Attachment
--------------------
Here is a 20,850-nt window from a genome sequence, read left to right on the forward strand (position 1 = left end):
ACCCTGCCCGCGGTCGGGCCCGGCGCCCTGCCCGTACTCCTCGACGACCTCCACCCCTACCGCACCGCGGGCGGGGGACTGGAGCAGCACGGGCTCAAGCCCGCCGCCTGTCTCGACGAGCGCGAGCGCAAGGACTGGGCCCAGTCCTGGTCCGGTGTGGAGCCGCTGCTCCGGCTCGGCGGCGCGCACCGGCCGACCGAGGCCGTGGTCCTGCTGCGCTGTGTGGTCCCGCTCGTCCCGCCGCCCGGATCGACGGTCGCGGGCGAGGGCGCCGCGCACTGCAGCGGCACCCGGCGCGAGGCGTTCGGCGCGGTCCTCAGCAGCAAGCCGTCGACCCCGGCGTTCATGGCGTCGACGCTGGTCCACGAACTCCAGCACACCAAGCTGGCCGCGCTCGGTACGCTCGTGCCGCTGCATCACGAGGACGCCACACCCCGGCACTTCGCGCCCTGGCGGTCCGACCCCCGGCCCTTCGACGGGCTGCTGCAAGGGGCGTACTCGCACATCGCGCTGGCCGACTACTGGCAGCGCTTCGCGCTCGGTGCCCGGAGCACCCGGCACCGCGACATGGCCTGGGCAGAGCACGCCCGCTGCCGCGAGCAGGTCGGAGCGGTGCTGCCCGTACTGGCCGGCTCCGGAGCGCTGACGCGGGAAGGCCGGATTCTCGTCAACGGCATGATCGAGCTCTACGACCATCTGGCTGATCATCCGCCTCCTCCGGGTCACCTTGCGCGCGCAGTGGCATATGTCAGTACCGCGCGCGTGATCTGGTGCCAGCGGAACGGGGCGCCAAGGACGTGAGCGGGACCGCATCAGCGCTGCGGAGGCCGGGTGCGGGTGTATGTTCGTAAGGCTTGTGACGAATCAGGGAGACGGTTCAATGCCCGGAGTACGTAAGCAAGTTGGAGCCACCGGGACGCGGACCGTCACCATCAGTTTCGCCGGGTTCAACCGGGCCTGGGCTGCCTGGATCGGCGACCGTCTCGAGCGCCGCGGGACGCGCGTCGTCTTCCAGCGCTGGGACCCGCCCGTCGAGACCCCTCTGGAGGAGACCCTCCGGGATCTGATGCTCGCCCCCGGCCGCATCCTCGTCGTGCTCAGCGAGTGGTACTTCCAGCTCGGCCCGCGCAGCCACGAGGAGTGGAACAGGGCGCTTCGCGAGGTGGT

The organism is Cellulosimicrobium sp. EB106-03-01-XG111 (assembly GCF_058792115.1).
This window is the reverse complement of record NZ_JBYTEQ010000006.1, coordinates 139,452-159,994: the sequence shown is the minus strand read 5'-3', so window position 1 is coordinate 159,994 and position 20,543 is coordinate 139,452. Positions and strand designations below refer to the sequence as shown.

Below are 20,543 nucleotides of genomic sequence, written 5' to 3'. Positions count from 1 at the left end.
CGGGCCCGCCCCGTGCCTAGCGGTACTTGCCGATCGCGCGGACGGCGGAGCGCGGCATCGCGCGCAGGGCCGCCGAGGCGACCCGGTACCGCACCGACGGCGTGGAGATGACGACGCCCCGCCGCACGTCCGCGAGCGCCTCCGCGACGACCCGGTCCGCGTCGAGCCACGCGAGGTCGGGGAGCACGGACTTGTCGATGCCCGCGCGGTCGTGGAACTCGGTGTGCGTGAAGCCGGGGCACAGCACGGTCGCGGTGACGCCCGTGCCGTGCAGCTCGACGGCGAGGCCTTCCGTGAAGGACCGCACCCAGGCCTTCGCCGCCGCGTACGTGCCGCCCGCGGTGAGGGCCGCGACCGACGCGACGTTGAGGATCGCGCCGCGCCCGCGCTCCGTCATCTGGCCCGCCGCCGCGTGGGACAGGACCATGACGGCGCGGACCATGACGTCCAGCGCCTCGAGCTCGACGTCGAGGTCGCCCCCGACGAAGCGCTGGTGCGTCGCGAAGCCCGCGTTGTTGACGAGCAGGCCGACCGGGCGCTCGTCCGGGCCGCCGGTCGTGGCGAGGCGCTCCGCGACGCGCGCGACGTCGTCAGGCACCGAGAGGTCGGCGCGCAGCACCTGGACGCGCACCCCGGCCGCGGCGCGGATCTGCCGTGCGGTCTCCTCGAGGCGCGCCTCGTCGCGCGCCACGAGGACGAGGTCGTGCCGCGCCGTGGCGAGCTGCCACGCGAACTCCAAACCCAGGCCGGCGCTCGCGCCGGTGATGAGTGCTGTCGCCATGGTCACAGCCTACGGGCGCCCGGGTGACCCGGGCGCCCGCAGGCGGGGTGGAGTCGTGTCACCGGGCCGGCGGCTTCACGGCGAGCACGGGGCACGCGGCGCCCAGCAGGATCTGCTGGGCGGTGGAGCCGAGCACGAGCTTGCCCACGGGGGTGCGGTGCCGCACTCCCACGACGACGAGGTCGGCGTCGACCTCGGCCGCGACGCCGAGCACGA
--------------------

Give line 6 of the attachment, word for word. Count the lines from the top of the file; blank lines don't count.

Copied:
CGGGCCCGCCCCGTGCCTAGCGGTACTTGCCGATCGCGCGGACGGCGGAGCGCGGCATCGCGCGCAGGGCCGCCGAGGCGACCCGGTACCGCACCGACGGCGTGGAGATGACGACGCCCCGCCGCACGTCCGCGAGCGCCTCCGCGACGACCCGGTCCGCGTCGAGCCACGCGAGGTCGGGGAGCACGGACTTGTCGATGCCCGCGCGGTCGTGGAACTCGGTGTGCGTGAAGCCGGGGCACAGCACGGTCGCGGTGACGCCCGTGCCGTGCAGCTCGACGGCGAGGCCTTCCGTGAAGGACCGCACCCAGGCCTTCGCCGCCGCGTACGTGCCGCCCGCGGTGAGGGCCGCGACCGACGCGACGTTGAGGATCGCGCCGCGCCCGCGCTCCGTCATCTGGCCCGCCGCCGCGTGGGACAGGACCATGACGGCGCGGACCATGACGTCCAGCGCCTCGAGCTCGACGTCGAGGTCGCCCCCGACGAAGCGCTGGTGCGTCGCGAAGCCCGCGTTGTTGACGAGCAGGCCGACCGGGCGCTCGTCCGGGCCGCCGGTCGTGGCGAGGCGCTCCGCGACGCGCGCGACGTCGTCAGGCACCGAGAGGTCGGCGCGCAGCACCTGGACGCGCACCCCGGCCGCGGCGCGGATCTGCCGTGCGGTCTCCTCGAGGCGCGCCTCGTCGCGCGCCACGAGGACGAGGTCGTGCCGCGCCGTGGCGAGCTGCCACGCGAACTCCAAACCCAGGCCGGCGCTCGCGCCGGTGATGAGTGCTGTCGCCATGGTCACAGCCTACGGGCGCCCGGGTGACCCGGGCGCCCGCAGGCGGGGTGGAGTCGTGTCACCGGGCCGGCGGCTTCACGGCGAGCACGGGGCACGCGGCGCCCAGCAGGATCTGCTGGGCGGTGGAGCCGAGCACGAGCTTGCCCACGGGGGTGCGGTGCCGCACTCCCACGACGACGAGGTCGGCGTCGACCTCGGCCGCGACGCCGAGCACGA